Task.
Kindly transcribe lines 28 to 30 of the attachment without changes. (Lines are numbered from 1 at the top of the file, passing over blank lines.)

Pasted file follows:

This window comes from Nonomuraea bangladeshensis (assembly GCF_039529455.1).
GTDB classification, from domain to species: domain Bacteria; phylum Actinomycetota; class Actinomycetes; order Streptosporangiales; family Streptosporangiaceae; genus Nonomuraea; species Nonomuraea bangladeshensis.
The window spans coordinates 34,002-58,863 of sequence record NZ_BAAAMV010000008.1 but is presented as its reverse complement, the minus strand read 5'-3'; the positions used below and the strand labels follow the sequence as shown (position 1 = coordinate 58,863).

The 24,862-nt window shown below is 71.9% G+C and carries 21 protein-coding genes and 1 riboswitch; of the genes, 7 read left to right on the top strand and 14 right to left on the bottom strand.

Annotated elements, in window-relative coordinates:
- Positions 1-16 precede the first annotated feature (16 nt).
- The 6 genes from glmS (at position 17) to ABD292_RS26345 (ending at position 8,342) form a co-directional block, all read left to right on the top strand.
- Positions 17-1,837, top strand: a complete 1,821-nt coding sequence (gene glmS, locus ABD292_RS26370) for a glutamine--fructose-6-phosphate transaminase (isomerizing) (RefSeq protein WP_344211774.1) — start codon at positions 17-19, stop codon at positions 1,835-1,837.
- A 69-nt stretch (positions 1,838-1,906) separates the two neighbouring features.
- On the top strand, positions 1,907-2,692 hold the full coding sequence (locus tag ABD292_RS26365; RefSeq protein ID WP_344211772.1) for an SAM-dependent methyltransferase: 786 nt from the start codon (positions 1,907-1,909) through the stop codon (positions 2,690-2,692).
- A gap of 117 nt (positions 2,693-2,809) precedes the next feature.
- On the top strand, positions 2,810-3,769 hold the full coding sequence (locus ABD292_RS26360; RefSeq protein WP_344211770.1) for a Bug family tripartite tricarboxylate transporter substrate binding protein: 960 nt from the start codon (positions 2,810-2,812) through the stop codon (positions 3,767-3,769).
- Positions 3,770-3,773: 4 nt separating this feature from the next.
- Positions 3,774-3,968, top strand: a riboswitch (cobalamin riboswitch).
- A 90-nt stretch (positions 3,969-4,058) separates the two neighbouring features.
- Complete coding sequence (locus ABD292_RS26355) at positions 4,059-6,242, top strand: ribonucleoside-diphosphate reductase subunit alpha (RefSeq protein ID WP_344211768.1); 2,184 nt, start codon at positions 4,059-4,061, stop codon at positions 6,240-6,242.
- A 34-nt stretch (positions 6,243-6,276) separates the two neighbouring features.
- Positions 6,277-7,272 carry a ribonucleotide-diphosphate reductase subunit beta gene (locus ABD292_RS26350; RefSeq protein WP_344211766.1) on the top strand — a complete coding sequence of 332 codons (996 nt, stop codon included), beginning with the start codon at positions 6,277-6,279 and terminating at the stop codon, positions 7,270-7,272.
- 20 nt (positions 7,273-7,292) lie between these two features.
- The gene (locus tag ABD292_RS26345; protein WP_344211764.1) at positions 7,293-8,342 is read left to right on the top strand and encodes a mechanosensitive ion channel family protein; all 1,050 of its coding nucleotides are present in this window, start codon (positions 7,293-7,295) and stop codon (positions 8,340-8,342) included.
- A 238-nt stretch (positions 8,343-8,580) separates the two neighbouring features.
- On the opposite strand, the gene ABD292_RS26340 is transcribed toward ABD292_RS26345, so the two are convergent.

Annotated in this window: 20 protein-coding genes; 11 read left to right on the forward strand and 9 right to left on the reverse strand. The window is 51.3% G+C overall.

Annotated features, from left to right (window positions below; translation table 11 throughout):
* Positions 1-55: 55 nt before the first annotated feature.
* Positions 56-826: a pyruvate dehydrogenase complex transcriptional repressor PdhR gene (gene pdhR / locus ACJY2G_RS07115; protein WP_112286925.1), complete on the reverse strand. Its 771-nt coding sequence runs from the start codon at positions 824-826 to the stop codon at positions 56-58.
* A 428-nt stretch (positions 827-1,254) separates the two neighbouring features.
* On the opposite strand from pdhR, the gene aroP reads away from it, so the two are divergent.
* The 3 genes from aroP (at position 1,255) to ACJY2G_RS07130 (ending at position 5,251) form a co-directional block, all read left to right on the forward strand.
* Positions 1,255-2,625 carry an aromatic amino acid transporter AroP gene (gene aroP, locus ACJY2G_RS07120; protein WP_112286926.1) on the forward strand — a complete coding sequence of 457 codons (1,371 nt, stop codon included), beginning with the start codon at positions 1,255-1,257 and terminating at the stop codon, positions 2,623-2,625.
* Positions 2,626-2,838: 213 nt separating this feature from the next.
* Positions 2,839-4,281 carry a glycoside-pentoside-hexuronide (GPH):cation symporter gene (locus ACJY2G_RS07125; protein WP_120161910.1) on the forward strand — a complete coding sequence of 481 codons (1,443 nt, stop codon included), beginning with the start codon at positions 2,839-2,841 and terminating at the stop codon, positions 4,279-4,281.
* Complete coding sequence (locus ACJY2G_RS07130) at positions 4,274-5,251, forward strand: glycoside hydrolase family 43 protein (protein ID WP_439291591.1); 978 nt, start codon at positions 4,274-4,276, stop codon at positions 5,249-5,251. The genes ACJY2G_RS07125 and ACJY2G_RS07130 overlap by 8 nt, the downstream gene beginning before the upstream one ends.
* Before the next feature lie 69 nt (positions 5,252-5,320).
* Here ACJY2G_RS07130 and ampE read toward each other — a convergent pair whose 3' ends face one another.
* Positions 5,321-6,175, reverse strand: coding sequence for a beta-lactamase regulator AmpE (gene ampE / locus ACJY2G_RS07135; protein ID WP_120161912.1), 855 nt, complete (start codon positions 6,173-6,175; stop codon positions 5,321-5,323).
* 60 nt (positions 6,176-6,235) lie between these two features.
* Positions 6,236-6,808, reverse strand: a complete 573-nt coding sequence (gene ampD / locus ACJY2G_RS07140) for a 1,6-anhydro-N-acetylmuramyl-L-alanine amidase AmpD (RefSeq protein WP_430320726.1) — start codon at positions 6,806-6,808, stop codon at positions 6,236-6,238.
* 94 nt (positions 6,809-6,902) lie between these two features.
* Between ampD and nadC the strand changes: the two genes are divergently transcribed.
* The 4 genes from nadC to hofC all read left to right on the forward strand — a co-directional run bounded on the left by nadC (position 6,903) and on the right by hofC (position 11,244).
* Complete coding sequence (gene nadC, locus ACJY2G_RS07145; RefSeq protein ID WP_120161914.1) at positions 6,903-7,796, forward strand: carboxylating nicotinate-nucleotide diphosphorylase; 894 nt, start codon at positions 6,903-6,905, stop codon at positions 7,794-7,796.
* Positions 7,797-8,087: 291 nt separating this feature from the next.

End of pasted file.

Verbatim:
* On the opposite strand from pdhR, the gene aroP reads away from it, so the two are divergent.
* The 3 genes from aroP (at position 1,255) to ACJY2G_RS07130 (ending at position 5,251) form a co-directional block, all read left to right on the forward strand.
* Positions 1,255-2,625 carry an aromatic amino acid transporter AroP gene (gene aroP, locus ACJY2G_RS07120; protein WP_112286926.1) on the forward strand — a complete coding sequence of 457 codons (1,371 nt, stop codon included), beginning with the start codon at positions 1,255-1,257 and terminating at the stop codon, positions 2,623-2,625.